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The latest documents released by CIA leaker Snowden reveals a practice not very surprising except in the fact that the information was released. Foreign politicians and officials who took part in two G20 summit meetings in London in 2009 had their computers monitored and their phone calls intercepted and some delegates were tricked into using internet cafes which had been set up by British intelligence agencies to read their email traffic.

There have often been rumours of this kind of espionage at international conferences, but it is highly unusual for hard evidence to confirm it and spell out the detail. The evidence is contained in documents – classified as top secret – which were uncovered by the NSA whistleblower Edward Snowden and seen by the Guardian. They reveal that during G20 meetings in April and September 2009 GCHQ used what one document calls “ground-breaking intelligence capabilities” to intercept the communications of visiting delegations.

This included:
• Setting up internet cafes where they used an email interception programme and key-logging software to spy on delegates’ use of computers;

• Penetrating the security on delegates’ BlackBerrys to monitor their email messages and phone calls;

• Supplying 45 analysts with a live round-the-clock summary of who was phoning who at the summit;

• Targeting the Turkish finance minister and possibly 15 others in his party;

• Receiving reports from an NSA attempt to eavesdrop on the Russian leader, Dmitry Medvedev, as his phone calls passed through satellite links to Moscow.

According to the documents the operation was approved by senior level  officials in the government of the then prime minister, Gordon Brown,.

Those same documents reveal that the NSA was spying on Russian President Medvedev during the G20 in London:

The NSA interception of the Russian leadership at G20 came hours after Obama and Medvedev had met for the first time. Relations between the two leaders had been smoothed in the runup to the summit with a series of phone calls and letters, with both men wanting to establish a trusting relationship to discuss the ongoing banking crisis and nuclear disarmament.

In the aftermath of their discussions on 1 April, the two men issued a joint communique saying they intended to “move further along the path of reducing and limiting strategic offensive arms in accordance with the treaty on the non-proliferation of nuclear weapons”.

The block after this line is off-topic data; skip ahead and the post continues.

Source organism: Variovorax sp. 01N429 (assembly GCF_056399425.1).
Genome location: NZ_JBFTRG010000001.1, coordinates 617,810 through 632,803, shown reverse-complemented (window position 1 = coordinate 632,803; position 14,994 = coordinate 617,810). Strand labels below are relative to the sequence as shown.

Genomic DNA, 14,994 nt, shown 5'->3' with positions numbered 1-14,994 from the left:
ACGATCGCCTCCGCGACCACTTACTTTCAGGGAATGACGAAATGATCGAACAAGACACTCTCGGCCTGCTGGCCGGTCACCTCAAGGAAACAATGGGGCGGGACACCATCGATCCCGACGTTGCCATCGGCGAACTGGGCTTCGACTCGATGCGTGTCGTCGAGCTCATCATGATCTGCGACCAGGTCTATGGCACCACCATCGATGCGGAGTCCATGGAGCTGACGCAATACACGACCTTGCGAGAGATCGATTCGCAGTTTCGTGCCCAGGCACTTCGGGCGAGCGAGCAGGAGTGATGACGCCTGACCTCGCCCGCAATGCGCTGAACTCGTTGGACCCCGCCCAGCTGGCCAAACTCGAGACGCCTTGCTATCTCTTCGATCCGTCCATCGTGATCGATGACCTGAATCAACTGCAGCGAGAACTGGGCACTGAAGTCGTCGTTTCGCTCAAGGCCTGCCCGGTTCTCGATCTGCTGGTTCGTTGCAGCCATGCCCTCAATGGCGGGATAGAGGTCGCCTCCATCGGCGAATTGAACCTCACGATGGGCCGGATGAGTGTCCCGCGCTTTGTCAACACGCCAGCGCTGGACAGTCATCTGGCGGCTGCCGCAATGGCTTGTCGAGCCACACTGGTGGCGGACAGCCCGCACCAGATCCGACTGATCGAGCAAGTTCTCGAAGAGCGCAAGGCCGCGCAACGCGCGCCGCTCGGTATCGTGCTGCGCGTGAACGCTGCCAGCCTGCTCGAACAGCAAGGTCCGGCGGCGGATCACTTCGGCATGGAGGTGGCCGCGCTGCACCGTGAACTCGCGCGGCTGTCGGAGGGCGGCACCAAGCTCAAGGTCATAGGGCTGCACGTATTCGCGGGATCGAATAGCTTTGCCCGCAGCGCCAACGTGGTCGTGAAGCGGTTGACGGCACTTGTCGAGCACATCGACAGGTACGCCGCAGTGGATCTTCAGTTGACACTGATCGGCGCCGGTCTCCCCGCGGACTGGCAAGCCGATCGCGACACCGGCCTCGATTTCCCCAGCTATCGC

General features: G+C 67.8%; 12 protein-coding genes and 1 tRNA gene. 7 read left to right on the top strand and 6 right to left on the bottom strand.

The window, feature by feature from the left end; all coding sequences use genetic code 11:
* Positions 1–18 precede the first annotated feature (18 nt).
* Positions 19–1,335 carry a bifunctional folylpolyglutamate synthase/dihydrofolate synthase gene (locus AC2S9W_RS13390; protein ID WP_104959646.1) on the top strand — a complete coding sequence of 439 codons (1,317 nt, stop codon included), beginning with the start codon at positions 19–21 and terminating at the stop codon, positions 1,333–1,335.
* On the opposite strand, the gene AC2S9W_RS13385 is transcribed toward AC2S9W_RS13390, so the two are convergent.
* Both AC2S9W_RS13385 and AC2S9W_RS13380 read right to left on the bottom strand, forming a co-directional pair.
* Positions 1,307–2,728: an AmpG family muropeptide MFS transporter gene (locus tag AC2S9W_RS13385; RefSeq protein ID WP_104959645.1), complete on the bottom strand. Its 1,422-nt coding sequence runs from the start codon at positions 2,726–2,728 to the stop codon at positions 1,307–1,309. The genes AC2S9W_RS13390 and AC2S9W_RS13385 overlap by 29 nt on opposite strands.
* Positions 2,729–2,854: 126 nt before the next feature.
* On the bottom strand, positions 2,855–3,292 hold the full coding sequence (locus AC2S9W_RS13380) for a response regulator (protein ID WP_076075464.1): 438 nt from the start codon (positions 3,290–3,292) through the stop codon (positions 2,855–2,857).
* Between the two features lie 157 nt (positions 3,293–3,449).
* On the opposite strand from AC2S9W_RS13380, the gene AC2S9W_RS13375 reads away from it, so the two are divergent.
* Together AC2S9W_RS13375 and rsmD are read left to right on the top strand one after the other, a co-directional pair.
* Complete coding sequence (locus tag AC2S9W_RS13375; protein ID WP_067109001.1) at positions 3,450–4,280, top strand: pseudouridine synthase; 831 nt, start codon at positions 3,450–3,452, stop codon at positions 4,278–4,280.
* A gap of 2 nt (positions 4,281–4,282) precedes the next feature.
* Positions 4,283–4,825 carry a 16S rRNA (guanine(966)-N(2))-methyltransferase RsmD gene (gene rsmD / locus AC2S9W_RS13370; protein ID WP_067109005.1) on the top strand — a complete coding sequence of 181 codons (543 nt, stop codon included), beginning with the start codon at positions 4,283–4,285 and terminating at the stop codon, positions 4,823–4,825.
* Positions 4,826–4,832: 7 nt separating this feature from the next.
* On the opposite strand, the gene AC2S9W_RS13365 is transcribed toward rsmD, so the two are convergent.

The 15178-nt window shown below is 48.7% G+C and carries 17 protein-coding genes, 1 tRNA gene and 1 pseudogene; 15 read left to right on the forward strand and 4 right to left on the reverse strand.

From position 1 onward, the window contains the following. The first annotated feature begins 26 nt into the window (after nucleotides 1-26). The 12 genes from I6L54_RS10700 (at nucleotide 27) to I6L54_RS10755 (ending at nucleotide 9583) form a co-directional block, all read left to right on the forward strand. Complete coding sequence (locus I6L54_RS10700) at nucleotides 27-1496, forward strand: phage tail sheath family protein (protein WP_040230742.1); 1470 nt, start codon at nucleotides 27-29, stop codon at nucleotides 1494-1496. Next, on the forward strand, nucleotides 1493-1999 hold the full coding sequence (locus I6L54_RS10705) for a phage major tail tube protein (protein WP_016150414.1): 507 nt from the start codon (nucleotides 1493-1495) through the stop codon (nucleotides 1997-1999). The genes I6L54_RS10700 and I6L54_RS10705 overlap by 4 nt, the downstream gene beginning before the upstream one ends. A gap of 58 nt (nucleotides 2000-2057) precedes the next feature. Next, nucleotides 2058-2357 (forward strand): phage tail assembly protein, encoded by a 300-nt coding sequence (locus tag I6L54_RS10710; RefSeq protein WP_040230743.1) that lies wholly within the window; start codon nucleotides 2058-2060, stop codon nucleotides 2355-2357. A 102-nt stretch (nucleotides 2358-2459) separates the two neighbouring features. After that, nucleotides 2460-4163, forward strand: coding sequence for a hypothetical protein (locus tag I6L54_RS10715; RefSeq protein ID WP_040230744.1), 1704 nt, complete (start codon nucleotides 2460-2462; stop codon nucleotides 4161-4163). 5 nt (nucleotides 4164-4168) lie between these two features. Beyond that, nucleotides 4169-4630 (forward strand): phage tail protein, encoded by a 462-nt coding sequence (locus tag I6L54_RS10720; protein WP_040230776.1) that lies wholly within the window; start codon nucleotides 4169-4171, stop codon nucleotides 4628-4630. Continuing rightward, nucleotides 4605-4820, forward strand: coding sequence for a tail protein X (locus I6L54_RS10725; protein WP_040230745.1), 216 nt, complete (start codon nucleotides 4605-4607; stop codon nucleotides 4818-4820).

A White House official who briefed journalists described the meeting as “a very successful first meeting focused on real issues”. The official said it had been important for the men to be open about the issues on which they agreed and disagreed. Obama had stressed the need to be candid, the official noted.

These releases may receive condemnation in Britain and the countries spied upon, but when it comes to the United States public this should be a big nothing burger.  The NSA is supposed to be spying on foreigners (as opposed to the domestic spying revelations). And it should be of no surprise that British or American intelligence were spying on foreign leaders.  What is also probably true (although there is no leak on the other side) is that foreign intelligence were spying on the American delegation. In this case the only thing the NSA did wrong is “get caught,” or get leaked.

The only thing this revelation proves is that Snowden isn’t really a whistle blower, by bringing out into the open “spying” that most people expected was happening anyway, Snowden crossed the line and proved his only real objective is to embarrass the US and to gain his 15-minutes of fame. 

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